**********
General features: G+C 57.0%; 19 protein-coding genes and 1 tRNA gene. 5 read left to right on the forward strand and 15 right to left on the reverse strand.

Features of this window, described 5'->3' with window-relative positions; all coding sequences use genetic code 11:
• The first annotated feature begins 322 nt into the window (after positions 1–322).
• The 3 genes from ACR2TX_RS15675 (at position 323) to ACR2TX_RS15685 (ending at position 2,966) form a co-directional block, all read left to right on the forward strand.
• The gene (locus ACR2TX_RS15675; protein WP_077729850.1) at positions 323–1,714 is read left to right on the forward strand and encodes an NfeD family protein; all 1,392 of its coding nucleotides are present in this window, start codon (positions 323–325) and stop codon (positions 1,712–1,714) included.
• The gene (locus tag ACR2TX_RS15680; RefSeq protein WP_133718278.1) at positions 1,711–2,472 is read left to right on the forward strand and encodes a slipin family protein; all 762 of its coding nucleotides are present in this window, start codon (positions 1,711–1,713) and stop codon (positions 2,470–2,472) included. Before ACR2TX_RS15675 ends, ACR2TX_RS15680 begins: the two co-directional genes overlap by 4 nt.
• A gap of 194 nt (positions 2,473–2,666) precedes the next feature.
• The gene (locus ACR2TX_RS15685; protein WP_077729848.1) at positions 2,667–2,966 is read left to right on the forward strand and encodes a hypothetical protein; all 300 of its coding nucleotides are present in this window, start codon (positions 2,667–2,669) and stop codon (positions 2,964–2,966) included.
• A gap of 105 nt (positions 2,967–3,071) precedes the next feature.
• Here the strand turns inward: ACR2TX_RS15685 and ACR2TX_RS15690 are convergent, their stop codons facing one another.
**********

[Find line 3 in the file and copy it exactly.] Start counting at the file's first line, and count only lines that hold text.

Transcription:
• The first annotated feature begins 322 nt into the window (after positions 1–322).